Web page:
Web designer reinvents The Guardian online

A London web designer has produced a daily web version of The Guardian newspaper.

Phil Gyford’s Today’s Guardian is effectively an electronic newspaper, delivering only that day’s content in a linear format.

There’s no homepage – the site opens immediately on that day’s lead news story, and readers can flick through the rest of the news simply by clicking the arrow on the right of the screen. The only other aid to navigation is a section header at the top of the page, allowing readers to jump to the Sport or G2 sections, for example.

In terms of design, Today’s Guardian is very similar indeed to the Reader feature launched yesterday with Apple’s Safari 5 browser.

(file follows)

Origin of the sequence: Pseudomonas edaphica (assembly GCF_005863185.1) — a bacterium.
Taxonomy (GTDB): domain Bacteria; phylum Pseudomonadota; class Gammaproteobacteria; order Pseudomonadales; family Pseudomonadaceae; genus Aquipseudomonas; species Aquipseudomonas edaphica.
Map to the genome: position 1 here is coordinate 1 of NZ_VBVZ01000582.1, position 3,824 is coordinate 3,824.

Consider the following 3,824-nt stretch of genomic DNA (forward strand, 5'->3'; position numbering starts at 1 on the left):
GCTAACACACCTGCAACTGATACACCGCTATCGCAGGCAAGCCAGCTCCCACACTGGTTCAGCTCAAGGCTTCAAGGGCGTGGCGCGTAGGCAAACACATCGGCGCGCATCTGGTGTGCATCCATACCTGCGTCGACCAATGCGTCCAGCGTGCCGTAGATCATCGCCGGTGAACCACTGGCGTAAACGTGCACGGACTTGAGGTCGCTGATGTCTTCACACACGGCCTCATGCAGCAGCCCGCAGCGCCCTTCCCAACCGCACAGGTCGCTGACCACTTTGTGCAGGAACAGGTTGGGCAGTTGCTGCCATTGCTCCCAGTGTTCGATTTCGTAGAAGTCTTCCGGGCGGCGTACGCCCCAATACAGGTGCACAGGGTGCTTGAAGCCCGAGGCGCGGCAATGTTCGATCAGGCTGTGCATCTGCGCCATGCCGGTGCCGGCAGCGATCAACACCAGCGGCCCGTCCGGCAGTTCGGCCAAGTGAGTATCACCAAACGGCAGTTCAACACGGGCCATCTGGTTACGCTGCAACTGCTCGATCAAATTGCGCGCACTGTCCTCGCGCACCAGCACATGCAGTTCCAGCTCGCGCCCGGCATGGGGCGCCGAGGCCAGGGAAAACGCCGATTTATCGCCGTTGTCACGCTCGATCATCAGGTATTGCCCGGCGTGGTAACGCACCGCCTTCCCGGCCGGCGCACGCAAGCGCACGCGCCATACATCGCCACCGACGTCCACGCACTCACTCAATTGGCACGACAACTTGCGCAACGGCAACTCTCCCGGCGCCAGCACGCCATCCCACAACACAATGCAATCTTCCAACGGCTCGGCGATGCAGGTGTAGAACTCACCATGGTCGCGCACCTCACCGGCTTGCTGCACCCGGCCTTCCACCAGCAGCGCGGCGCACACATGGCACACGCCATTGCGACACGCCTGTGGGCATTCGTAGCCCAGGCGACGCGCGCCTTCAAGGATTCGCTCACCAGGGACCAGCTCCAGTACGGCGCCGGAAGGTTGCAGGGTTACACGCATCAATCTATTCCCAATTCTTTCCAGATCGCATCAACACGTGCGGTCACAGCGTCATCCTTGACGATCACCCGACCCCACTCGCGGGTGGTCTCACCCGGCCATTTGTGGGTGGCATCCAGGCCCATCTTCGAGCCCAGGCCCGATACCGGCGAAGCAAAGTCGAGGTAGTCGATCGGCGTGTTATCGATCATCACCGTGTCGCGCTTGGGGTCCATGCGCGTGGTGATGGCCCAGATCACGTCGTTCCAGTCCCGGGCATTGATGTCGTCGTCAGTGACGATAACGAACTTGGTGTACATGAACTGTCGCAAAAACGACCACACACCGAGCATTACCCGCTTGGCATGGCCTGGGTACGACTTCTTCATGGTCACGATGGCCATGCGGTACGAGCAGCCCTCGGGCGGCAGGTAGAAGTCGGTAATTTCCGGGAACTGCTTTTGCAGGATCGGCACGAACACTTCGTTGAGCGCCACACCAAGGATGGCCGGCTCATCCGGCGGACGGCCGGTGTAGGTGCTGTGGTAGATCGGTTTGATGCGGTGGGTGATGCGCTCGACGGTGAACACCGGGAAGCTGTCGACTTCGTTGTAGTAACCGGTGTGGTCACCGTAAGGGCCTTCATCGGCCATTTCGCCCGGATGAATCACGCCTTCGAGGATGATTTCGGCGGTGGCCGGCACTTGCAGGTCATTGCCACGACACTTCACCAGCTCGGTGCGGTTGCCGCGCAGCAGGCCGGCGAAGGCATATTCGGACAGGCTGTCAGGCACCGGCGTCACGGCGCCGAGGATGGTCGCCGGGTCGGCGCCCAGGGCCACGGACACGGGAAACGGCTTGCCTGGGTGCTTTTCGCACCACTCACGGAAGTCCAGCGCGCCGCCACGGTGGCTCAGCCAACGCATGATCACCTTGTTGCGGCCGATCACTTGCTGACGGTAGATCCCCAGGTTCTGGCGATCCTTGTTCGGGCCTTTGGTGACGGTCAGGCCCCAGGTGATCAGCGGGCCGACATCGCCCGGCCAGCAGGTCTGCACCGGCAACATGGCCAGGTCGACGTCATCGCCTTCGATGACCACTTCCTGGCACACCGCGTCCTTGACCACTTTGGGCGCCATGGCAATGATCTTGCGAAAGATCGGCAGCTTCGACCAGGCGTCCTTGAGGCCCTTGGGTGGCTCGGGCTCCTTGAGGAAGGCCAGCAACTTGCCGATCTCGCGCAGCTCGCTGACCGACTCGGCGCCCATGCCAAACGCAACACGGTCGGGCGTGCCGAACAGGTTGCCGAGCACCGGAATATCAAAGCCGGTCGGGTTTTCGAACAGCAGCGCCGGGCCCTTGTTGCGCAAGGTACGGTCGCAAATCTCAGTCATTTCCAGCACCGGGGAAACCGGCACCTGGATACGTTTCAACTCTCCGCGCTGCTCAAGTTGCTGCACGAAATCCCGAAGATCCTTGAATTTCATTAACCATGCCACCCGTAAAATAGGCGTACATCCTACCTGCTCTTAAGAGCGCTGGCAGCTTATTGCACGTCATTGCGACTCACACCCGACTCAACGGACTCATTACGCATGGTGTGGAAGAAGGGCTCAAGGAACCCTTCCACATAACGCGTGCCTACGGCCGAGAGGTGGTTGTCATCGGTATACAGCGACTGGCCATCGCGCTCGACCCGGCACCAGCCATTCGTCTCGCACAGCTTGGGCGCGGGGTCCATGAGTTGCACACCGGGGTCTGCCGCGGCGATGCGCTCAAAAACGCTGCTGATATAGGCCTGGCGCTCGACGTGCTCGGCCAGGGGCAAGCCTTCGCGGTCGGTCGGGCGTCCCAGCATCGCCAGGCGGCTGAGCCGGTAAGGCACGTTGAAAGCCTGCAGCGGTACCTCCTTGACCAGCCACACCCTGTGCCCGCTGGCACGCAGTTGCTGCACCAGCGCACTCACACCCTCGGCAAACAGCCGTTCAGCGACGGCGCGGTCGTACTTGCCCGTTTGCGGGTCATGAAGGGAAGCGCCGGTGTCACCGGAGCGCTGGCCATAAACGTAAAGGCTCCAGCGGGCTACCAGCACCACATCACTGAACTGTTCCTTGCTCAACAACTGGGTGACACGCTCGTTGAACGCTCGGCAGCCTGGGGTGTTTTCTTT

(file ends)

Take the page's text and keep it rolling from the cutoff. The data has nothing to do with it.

Today's Guardian - sport

“I wanted to keep up with the news, but couldn’t find any sites that were as easy to read as a newspaper,” Phil Gyford told PC Pro.

“Websites give you the choice of dozens and dozens of stories on each page. I find that puts me off reading any of them.”

The site was made possible by The Guardian’s decision to release its content to developers through an API. Sites built using the newspaper’s data have to run The Guardian’s adverts in return for the free use of the content.

Gyford said it took him only six or seven days to design the site, and that it’s already won approval from a couple of The Guardian’s staff since its launch this morning.

The straightforward, eBook-style design of the site also makes the content more readable on small-screen devices such as smartphones and the iPad. Gwyford is planning to deliver iPhone- and iPad-optimised versions of Today’s Guardian shortly.

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